Staging Modern American Life: Popular Culture in the by Thomas Fahy (auth.)
By Thomas Fahy (auth.)
Thomas Fahy examines the mixing of and demanding situations to pop culture present in the theatrical works of Millay, Cummings, and Dos Passos, that have principally been marginalized in discussions of theatre heritage and literary experiences, regardless of delivering a hybrid theatre that integrates well-liked by formal, and mainstream with experimental
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Additional info for Staging Modern American Life: Popular Culture in the Experimental Theatre of Millay, Cummings, and Dos Passos
After the shepherds agree to begin the play, one of them suggests making up a song, but he forgets the next line. Cothurnus quickly prompts him: “I know a game worth two of that” (16). Cothurnus doesn’t want the shepherds to think creatively or to express independent thought. He demands scripted language, and throughout the scene, the characters repeat the exact words he recites. In the context of a play in which specific lines need to be recited, this makes sense, but the repetition can also be understood in terms of propaganda.
Neither lover overindulges by eating too much. They savor their love instead. ” 33 suggests, both of these states can lead to social and political apathy. The unread newspaper in “Recuerdo” reflects some of the more carefree aspects of bohemian life, but along with the kind of alienating modernist art that thrived in the Village, these aspects of Bohemia seemed socially irresponsible to Millay in the last two years of the war. As Brenda Murphy argues in The Provincetown Players and the Culture of Modernity, Aria da Capo “is an exposure not only of the theatre, and perhaps specifically the Provincetown Players, which continues its self-involved, lighthearted aesthetic play in the midst of a world that has been devastated by world war and the utter disillusionment it has occasioned, but also of the pre-war Zeitgeist of Greenwich Village bohemia, which appears escapist and frivolous rather than daring and unconventional in this context” (149).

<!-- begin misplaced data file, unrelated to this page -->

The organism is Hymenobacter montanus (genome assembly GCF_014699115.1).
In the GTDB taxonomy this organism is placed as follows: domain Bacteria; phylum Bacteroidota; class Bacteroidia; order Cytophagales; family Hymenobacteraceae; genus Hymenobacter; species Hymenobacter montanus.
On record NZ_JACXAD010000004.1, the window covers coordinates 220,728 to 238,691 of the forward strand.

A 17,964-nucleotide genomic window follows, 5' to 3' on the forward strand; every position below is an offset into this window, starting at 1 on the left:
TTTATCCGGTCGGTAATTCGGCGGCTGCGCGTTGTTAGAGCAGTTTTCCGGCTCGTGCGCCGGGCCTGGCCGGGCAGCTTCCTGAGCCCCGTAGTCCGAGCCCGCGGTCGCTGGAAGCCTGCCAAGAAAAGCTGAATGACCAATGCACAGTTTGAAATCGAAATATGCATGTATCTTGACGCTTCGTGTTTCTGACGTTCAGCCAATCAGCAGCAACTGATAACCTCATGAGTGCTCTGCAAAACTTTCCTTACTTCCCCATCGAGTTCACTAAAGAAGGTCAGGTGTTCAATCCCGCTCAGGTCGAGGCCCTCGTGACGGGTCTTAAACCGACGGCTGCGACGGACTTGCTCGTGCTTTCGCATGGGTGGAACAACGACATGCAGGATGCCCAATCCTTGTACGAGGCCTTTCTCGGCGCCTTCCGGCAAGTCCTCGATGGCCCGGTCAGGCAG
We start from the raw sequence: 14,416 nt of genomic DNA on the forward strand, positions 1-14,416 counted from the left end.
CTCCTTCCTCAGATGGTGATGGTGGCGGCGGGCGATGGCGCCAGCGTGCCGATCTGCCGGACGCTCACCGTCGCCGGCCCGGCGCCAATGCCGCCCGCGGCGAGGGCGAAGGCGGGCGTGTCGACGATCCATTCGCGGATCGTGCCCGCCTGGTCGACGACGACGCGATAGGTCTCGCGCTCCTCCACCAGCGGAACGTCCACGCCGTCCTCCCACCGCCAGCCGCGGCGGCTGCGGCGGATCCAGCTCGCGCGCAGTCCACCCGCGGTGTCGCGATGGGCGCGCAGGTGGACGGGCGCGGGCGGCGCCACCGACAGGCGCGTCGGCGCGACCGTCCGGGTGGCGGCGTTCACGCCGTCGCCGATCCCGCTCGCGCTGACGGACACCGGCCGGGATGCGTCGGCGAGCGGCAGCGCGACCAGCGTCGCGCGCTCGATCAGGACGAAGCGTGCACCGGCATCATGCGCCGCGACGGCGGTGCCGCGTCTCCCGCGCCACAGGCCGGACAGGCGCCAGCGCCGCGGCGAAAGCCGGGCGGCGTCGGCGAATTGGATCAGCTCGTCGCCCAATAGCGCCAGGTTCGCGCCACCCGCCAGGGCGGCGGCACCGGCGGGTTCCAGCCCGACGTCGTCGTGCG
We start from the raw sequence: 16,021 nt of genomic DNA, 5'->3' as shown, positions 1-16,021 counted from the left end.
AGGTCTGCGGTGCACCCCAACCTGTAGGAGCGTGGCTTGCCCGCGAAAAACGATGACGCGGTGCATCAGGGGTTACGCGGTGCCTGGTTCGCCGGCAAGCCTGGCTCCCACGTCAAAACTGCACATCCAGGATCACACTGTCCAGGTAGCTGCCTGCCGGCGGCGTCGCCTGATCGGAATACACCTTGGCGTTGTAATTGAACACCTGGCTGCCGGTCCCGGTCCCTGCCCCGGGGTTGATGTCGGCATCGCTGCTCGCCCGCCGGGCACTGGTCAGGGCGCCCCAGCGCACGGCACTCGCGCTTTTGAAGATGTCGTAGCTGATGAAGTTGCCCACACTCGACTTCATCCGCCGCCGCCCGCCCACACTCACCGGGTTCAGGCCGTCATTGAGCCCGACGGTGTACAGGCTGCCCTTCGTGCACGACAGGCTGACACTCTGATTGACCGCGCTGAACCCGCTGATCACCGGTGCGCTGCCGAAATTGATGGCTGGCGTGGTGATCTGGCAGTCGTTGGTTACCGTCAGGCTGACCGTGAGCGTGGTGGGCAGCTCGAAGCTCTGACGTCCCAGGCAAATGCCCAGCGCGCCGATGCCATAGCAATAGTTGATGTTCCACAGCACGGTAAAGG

Instead he plays a mournful, improvisatory piece on the flute, capturing both his bittersweet affections (which have made him an outcast in the eyes of his father and a criminal) and his anxiety about his impending death for supposedly spying on the king. As the passion between them intensifies, he puts aside his flute, and she stops reading. Their hunger for arts (reading and music respectively) is being replaced by a hunger for each other, and Millay presents the prince’s apple as a metaphor for this mutual desire.